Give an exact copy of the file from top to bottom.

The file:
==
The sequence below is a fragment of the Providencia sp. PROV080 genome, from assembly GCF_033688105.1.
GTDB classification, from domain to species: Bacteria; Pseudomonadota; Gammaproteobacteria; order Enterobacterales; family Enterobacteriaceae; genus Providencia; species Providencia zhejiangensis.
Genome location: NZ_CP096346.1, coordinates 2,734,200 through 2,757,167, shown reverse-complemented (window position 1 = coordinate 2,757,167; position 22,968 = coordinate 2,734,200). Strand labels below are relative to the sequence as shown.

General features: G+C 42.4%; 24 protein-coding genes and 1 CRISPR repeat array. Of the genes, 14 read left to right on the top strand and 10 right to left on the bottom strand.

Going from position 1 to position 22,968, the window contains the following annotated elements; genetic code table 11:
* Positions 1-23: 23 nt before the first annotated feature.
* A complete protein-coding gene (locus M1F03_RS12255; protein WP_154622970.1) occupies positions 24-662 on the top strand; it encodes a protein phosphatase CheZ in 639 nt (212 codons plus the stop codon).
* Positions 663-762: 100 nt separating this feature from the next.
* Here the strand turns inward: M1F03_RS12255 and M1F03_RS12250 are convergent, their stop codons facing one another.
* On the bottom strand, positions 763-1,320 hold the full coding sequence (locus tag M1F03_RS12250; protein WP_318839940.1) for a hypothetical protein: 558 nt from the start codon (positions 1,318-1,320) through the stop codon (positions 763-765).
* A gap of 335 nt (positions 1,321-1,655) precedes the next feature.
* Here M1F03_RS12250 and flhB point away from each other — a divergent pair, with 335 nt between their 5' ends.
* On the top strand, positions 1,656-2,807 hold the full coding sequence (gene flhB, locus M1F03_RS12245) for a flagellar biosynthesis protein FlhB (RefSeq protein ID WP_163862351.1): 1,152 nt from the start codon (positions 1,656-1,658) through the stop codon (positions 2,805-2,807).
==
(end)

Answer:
The sequence below is a fragment of the Providencia sp. PROV080 genome, from assembly GCF_033688105.1.
GTDB classification, from domain to species: Bacteria; Pseudomonadota; Gammaproteobacteria; order Enterobacterales; family Enterobacteriaceae; genus Providencia; species Providencia zhejiangensis.
Genome location: NZ_CP096346.1, coordinates 2,734,200 through 2,757,167, shown reverse-complemented (window position 1 = coordinate 2,757,167; position 22,968 = coordinate 2,734,200). Strand labels below are relative to the sequence as shown.

General features: G+C 42.4%; 24 protein-coding genes and 1 CRISPR repeat array. Of the genes, 14 read left to right on the top strand and 10 right to left on the bottom strand.

Going from position 1 to position 22,968, the window contains the following annotated elements; genetic code table 11:
* Positions 1-23: 23 nt before the first annotated feature.
* A complete protein-coding gene (locus M1F03_RS12255; protein WP_154622970.1) occupies positions 24-662 on the top strand; it encodes a protein phosphatase CheZ in 639 nt (212 codons plus the stop codon).
* Positions 663-762: 100 nt separating this feature from the next.
* Here the strand turns inward: M1F03_RS12255 and M1F03_RS12250 are convergent, their stop codons facing one another.
* On the bottom strand, positions 763-1,320 hold the full coding sequence (locus tag M1F03_RS12250; protein WP_318839940.1) for a hypothetical protein: 558 nt from the start codon (positions 1,318-1,320) through the stop codon (positions 763-765).
* A gap of 335 nt (positions 1,321-1,655) precedes the next feature.
* Here M1F03_RS12250 and flhB point away from each other — a divergent pair, with 335 nt between their 5' ends.
* On the top strand, positions 1,656-2,807 hold the full coding sequence (gene flhB, locus M1F03_RS12245) for a flagellar biosynthesis protein FlhB (RefSeq protein ID WP_163862351.1): 1,152 nt from the start codon (positions 1,656-1,658) through the stop codon (positions 2,805-2,807).